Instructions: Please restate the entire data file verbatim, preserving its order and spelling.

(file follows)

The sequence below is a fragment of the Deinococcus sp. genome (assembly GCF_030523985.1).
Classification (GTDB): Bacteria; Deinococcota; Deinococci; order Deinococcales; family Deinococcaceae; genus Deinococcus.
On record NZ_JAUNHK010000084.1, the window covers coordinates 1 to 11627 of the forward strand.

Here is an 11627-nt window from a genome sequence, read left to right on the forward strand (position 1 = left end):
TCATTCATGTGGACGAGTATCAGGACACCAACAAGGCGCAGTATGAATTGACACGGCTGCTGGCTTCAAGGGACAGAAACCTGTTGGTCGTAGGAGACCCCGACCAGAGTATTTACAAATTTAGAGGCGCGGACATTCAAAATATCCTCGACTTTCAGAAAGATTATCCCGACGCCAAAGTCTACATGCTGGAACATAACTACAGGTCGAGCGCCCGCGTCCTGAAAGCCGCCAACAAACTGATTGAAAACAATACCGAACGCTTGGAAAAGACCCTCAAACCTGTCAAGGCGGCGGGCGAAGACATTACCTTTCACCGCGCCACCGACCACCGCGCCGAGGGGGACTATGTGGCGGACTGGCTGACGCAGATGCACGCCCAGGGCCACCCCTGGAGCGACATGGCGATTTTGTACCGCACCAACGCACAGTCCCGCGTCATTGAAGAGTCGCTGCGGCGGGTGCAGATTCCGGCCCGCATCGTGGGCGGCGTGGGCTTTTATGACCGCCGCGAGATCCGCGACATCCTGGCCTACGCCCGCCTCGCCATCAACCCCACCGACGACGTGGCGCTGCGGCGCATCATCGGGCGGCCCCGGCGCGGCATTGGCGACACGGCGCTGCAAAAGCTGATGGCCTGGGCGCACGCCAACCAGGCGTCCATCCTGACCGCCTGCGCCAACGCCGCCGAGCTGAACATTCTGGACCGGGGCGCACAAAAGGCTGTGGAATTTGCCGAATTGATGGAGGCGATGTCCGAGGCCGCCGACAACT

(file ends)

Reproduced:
The sequence below is a fragment of the Deinococcus sp. genome (assembly GCF_030523985.1).
Classification (GTDB): Bacteria; Deinococcota; Deinococci; order Deinococcales; family Deinococcaceae; genus Deinococcus.
On record NZ_JAUNHK010000084.1, the window covers coordinates 1 to 11627 of the forward strand.

Here is an 11627-nt window from a genome sequence, read left to right on the forward strand (position 1 = left end):
TCATTCATGTGGACGAGTATCAGGACACCAACAAGGCGCAGTATGAATTGACACGGCTGCTGGCTTCAAGGGACAGAAACCTGTTGGTCGTAGGAGACCCCGACCAGAGTATTTACAAATTTAGAGGCGCGGACATTCAAAATATCCTCGACTTTCAGAAAGATTATCCCGACGCCAAAGTCTACATGCTGGAACATAACTACAGGTCGAGCGCCCGCGTCCTGAAAGCCGCCAACAAACTGATTGAAAACAATACCGAACGCTTGGAAAAGACCCTCAAACCTGTCAAGGCGGCGGGCGAAGACATTACCTTTCACCGCGCCACCGACCACCGCGCCGAGGGGGACTATGTGGCGGACTGGCTGACGCAGATGCACGCCCAGGGCCACCCCTGGAGCGACATGGCGATTTTGTACCGCACCAACGCACAGTCCCGCGTCATTGAAGAGTCGCTGCGGCGGGTGCAGATTCCGGCCCGCATCGTGGGCGGCGTGGGCTTTTATGACCGCCGCGAGATCCGCGACATCCTGGCCTACGCCCGCCTCGCCATCAACCCCACCGACGACGTGGCGCTGCGGCGCATCATCGGGCGGCCCCGGCGCGGCATTGGCGACACGGCGCTGCAAAAGCTGATGGCCTGGGCGCACGCCAACCAGGCGTCCATCCTGACCGCCTGCGCCAACGCCGCCGAGCTGAACATTCTGGACCGGGGCGCACAAAAGGCTGTGGAATTTGCCGAATTGATGGAGGCGATGTCCGAGGCCGCCGACAACT